“You know you are on the Road to success if you would do your job and not get paid for it” Oprah Winfrey

This popped up this morning on my Social Media and at a quick glance, I nodded to myself and carried on. Later, I took a second glance started to think about whether there is truth in the matter.

This then prompted me to think about what defines success and in particular, what defines a successful career. Within the recruitment world, I am always interacting with successful professionals and I thought what makes those people successful and others not? What do they do differently to guarantee their success?

I have looked at a number of people, some who are in the public eye and some who I just deem to be successful and they have very common habits. Out of these habits, there is most certainly one that is the most crucial ingredient, yet most of us neglect to implement.

Rome wasn’t built in a day!

Those who are successful understand that things take time. We live in a time where we are surrounded by instant gratification and most people just don’t like to plan! This is fueled by evolving technology setting unrealistic overnight internet success stories and this is where it goes wrong.

It can be easy to assume that many businesses suddenly became successful overnight when in fact, there have been hours, days, months and years of hard graft for them to get to where they are! This is the same for individuals….

Let’s look at Apple Inc – This brand in the blink of an eye was everywhere, the ‘must have’ gadgets of today and most households owning an apple device in some form. But can you believe this was all started by 3 boys, working out of a garage, chasing a dream that many told them to give up! Who would have thought that the picture below was indeed a creation of one of the most successful human beings in the modern world?

 

So, this was NOT an overnight success story!

The truth is – there are no overnight success stories – just a lot of long term planning a hard work. So, if you want a slice of the ‘Apple’ pie. (Excuse the pun) You must commit to it, and this involves planning for the next few years, not just weeks!

So, I put this to task – I asked a lot of people about how they going about their business (personal and professional) and the majority is centred around planning. Some have even planned for up to 50 years. (That’s right some plan for the next half a century whilst most of us can barely plan for next week.)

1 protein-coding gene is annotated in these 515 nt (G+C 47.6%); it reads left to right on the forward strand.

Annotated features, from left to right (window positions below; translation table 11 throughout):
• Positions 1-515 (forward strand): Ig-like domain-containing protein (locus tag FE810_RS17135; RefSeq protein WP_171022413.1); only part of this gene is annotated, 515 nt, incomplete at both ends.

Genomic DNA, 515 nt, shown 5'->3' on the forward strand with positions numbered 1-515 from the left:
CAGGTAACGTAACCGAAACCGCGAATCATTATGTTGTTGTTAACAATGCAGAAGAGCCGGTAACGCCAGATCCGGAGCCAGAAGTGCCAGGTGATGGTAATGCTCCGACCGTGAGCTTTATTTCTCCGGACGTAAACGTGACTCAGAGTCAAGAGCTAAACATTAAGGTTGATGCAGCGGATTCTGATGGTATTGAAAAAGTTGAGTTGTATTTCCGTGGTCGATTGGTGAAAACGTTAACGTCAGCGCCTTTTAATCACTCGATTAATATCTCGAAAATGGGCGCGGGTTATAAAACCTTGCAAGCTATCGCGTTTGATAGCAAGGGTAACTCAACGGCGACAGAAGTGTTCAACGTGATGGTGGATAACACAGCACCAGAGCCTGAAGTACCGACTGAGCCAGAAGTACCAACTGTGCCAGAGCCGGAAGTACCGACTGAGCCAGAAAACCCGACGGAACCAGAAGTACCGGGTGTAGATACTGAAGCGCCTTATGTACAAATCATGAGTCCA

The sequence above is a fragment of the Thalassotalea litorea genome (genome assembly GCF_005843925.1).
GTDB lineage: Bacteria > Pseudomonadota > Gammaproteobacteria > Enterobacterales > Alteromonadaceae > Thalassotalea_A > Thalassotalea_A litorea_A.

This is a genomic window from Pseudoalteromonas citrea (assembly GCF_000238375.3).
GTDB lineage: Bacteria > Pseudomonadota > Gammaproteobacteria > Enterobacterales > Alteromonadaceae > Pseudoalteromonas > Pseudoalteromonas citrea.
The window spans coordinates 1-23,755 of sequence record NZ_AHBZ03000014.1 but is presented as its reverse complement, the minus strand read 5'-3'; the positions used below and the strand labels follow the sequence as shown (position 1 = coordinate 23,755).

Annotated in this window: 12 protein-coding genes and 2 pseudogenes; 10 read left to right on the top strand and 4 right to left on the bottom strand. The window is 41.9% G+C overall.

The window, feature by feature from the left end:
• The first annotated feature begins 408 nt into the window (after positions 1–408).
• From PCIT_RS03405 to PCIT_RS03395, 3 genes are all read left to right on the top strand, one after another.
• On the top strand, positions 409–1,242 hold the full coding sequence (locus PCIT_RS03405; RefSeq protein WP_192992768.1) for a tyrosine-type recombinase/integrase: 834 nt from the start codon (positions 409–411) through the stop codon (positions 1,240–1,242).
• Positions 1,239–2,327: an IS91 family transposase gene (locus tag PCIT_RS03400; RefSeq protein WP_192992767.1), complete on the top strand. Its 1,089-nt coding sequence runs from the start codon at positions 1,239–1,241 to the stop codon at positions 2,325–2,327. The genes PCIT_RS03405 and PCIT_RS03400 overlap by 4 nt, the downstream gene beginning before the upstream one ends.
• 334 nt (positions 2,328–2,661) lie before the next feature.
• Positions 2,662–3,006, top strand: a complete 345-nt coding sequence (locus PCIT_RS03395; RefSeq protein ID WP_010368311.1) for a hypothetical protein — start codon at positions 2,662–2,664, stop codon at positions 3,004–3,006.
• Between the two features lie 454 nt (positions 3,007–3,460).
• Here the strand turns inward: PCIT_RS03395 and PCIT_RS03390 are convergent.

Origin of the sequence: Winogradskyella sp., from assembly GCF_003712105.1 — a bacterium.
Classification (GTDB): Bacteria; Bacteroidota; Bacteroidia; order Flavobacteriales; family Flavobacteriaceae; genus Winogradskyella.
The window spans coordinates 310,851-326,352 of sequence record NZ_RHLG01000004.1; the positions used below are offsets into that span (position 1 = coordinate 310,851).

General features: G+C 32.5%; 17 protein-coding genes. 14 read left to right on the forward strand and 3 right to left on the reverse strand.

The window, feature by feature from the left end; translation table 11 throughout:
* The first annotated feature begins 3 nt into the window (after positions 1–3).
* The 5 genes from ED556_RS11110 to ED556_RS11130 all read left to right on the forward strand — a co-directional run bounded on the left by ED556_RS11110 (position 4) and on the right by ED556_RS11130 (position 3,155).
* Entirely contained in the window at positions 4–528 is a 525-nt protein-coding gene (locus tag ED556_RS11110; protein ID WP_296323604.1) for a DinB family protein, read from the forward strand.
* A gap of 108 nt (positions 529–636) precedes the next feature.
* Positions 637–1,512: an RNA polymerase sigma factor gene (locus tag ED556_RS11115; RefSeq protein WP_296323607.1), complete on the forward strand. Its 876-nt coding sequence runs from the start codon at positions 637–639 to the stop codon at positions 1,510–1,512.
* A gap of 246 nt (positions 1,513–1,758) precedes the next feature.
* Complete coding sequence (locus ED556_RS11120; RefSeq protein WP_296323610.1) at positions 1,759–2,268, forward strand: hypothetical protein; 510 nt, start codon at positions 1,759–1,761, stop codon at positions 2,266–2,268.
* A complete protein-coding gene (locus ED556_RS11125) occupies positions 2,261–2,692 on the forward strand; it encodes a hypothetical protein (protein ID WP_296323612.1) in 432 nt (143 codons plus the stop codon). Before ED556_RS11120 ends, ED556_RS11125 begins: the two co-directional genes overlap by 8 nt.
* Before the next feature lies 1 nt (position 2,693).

Let’s get started… Let’s start planning… Let’s get successful!

Whether is a new business venture, a new start in a different career, a workplace promotion OR even something personal to you, stop what you’re doing and put aside some time to plan for the future.

I found a few tips that I think ring the most truth:

1) Don’t dream of making it overnight: It’s unrealistic and will only jeopardise your attempts in the future. “Tomorrow I want to become a Senior Partner of one of the largest accounting firms”

2) Appreciate that it takes a long time to be successful: If it was that easy, then everyone would be successful

3) Make a long-term plan: Be realistic about your goals and how you will achieve them

4) When the going gets tough: ……remember that every other success story has been through the exact same thing as you! “I didn’t get that promotion I was really hoping for”

5) There is light at the end of the tunnel: Know that if you are persistent and determined the hard work WILL pay off. Commit, stay focused and never give up!

So, I speak to the job hunters reading this, whether you are at the beginning, middle or somewhere near the end of your career, when it comes to your next move make sure if fits within your plan, and you WILL be on the road to success.

Published inBlog

A young woman stands, hair and scarf billowing in the wind, leaning precariously over a sheer cliff face.

“I don’t think I can do this”, she says quietly, wiping a tear from the corner of her eye.

Her Sales Manager shrugs, and replies; “That’s your problem; Limiting Beliefs.”

He pushes her over the edge.

Metaphorically speaking.